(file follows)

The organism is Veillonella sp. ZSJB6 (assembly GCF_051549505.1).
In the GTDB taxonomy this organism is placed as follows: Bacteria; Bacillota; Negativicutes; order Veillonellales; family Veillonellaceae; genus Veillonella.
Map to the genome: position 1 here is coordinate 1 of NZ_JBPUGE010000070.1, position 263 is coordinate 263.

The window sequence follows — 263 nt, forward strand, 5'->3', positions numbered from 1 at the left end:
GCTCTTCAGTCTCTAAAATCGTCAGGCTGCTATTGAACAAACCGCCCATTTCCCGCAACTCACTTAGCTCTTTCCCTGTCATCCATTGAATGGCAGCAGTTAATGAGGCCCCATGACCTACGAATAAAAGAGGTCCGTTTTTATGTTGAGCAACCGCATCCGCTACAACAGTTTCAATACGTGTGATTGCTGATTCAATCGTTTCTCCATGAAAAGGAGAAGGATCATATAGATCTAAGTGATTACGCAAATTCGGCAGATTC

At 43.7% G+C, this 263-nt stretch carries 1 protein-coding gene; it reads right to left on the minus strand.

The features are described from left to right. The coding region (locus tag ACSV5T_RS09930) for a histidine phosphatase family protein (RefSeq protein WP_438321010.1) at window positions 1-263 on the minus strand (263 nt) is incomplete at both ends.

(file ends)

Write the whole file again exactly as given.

The organism is Veillonella sp. ZSJB6 (assembly GCF_051549505.1).
In the GTDB taxonomy this organism is placed as follows: Bacteria; Bacillota; Negativicutes; order Veillonellales; family Veillonellaceae; genus Veillonella.
Map to the genome: position 1 here is coordinate 1 of NZ_JBPUGE010000070.1, position 263 is coordinate 263.

The window sequence follows — 263 nt, forward strand, 5'->3', positions numbered from 1 at the left end:
GCTCTTCAGTCTCTAAAATCGTCAGGCTGCTATTGAACAAACCGCCCATTTCCCGCAACTCACTTAGCTCTTTCCCTGTCATCCATTGAATGGCAGCAGTTAATGAGGCCCCATGACCTACGAATAAAAGAGGTCCGTTTTTATGTTGAGCAACCGCATCCGCTACAACAGTTTCAATACGTGTGATTGCTGATTCAATCGTTTCTCCATGAAAAGGAGAAGGATCATATAGATCTAAGTGATTACGCAAATTCGGCAGATTC

At 43.7% G+C, this 263-nt stretch carries 1 protein-coding gene; it reads right to left on the minus strand.

The features are described from left to right. The coding region (locus tag ACSV5T_RS09930) for a histidine phosphatase family protein (RefSeq protein WP_438321010.1) at window positions 1-263 on the minus strand (263 nt) is incomplete at both ends.